lie.nty adhesion to the scheme for a
J-.u:'opean demonstration. The Russian
minister at Pekin. who also acts as the
envoy of Denmark, is credited with
having s"nt a dispatch to the Danish
foreign oflice to the effect that a clem
nr.stiation has been planned under the
leadership ot Lngland and Russia,
wl'ieh all the great powers and several
ot tne smaller will take part. The lat
ter are not called upon to send troops.
as there are enough on the spot, but
tru-y are to be asked to delegate the
rip hi to hoist their flags to the great
powers in order that a demonstration
may be made or a battle fought under
the flags of all Europe. Japan and the
i niLeu htates Have been informed and
agree to tne agreement.
-New ork. June 12. Nothing is
known as yet of the reasons which
impelled Captain McCnlla to go ashore
ui i len '.i sin personally, instead of
Placing the little force of Americans
under the command of a subordinate
ollicer. says the Washington corre
spondent of the Times. A high official
of tne navy department took the view
that the situation was so serious that
Admiral Kempff considered it advisable
to have the best officer on his shin
ashore instead of keeping him on the
Newark. ,
"Captain Mccalla Is a cool-headed
and able officer," said the oilicial who
advanced this opinion, "and Admira
J-yempn very likely thought that the
FituaUon called for all the brains, abil
ity ana experience that could be se
cured. It is unusual to send the cap
tain of a ship ashore, lint Admira
Kempff is the judge ,,f the needs of the
situation. In my opinion we shall have
some very stirring news from China
before the week is out."
One report from Tien Tsin seems to
Indicate that Captain MeCalla's de
tachment forms part of the force under
command of V ice Admiral Seymour. It
is rot known whether this is" a fact or
whether McCalla went out with the vice
admiral and has taken up a position
ilong the line where he is himself in
eole command.
Washington, June 12. The following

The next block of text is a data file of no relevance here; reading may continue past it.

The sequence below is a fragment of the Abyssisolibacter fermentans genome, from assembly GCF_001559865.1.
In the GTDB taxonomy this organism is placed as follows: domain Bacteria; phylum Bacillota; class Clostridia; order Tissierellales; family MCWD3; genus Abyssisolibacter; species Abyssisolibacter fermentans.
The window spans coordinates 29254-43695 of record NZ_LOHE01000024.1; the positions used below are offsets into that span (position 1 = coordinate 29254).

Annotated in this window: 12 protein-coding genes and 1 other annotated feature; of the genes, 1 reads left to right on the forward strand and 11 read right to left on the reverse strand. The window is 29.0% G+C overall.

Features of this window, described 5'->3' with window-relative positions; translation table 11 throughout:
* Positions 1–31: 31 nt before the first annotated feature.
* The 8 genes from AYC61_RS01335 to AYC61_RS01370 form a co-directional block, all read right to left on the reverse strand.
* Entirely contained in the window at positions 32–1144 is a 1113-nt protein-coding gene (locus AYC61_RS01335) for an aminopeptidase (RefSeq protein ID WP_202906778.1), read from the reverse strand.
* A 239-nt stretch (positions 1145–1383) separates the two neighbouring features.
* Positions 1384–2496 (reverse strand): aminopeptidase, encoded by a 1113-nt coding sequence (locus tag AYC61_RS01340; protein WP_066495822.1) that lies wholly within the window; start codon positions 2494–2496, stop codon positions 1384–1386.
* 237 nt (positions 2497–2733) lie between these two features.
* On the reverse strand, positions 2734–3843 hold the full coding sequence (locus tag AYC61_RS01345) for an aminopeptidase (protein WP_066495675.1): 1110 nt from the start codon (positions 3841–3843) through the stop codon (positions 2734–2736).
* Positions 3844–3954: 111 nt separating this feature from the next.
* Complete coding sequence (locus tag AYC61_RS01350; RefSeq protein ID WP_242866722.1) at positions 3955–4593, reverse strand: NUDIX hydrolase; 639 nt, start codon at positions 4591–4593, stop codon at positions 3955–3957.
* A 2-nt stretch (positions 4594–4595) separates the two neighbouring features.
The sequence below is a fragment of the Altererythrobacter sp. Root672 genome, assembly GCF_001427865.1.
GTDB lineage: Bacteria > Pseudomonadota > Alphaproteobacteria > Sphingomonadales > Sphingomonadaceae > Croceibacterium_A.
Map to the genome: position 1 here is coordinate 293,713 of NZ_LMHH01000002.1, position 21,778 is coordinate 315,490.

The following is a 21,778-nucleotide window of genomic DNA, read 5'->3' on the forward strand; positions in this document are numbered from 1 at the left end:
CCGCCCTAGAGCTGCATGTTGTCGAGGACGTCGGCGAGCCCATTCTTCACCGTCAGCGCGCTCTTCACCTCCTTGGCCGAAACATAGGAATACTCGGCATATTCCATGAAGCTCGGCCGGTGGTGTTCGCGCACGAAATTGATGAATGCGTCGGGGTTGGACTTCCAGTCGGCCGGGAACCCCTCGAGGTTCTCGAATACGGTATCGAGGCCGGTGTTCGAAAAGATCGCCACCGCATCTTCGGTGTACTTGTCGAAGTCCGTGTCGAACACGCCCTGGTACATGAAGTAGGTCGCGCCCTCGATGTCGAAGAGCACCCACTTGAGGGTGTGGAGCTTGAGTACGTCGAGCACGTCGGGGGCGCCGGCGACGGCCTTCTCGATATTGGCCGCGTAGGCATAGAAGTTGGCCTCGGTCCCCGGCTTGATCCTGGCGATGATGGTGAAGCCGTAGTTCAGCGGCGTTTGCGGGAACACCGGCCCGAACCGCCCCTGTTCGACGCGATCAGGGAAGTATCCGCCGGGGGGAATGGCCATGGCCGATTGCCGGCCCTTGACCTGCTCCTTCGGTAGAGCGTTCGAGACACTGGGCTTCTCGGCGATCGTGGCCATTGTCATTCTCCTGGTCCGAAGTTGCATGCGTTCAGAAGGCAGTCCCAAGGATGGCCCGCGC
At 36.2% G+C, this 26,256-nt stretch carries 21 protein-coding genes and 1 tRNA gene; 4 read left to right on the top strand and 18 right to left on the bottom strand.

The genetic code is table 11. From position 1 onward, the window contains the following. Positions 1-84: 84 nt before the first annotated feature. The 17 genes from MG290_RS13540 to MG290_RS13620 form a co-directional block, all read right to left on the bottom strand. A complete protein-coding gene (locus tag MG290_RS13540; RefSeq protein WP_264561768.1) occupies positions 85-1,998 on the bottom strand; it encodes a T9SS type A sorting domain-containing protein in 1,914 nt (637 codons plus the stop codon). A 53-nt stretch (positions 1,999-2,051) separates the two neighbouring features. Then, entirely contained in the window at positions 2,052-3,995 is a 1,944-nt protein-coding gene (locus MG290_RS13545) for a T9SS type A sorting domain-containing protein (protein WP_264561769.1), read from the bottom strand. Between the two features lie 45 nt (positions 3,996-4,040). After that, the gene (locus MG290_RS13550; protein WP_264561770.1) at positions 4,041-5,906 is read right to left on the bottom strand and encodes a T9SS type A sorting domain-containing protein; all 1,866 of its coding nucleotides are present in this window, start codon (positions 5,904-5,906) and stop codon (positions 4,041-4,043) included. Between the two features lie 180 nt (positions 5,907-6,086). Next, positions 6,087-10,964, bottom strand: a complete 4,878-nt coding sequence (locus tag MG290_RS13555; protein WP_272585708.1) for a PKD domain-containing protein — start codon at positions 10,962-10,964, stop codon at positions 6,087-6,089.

dispatch was received at the state de
partment today:
"Thin Kiang. June 12. Secretary of
state: Large numbes natives crg.miz?d
tecret society, halted here. People very
apprehensive. No protection. Want
cruiser. MARTIN."
Martin, who signed the above dis
rath, is the United States consul at
Thin Kiang.
Washington, June 12. The cabinet
meeting today was attended by Secre
taries Hay, Hitchcock. Long and Gage
and postmaster General Smith. It was
devoted largely to a discussion of the
Chinese situation. Secretary Hay laid
before the cabinet messages from Min
ister Conger which indicate that the
situation is very critical. Secretary
Long had no late dispatches.
The steps that have been taken to
reinforce Admiral Kempff were gone
over and it was decided to stand by the
policy which has been entered upon of
Otis Pays a High Tribute to the
Indications That Buckeye Demo
crats Favor the Admiral
For Second Place on the Ticket
With Bryan.
Not Present in Person at the
State Convention
But That Body is Keady to Do
' His Bidding.
Washington, June 12 During General
Otis' visit at the war department In
conference with the heads of the var
ious departments he had many ques
tions to answer respecting present and
future conditions in the Philippines. He
made one statement In particular
which came as a distinct surprise in
view of the fact that he has spent a
y tar and a half In fighting the Filipinos
for he declared that these same Fili
pinos were without question the very
best of any of the Asiatic races living
on the Pacific coast and islands. He
paid a high tribute to their acquisitive
ness saying that young and old were
alike anxious to learn from the Ameri
cans and quick to do so if given an
The demand for schools on the Amer
ican plan was insatiable. It had not
been possible to secure a sufficient sup
ply of Spanish-American text books.
When the book hungry Filipinos were
told this, they begged for American
school books and declared that their
children could learn from them even
without the Spanish translations.
General Otis found to his astonish
ment that such was the case. Even the
old natives con the text books in the
efforts to fix English phrases in their
minds. There was a dearth of teachers,
too. General Otis often had recourse
to the soldiers in his ranks, who knew
a little Spanish and so were suitable
for detail as teachers. General Otis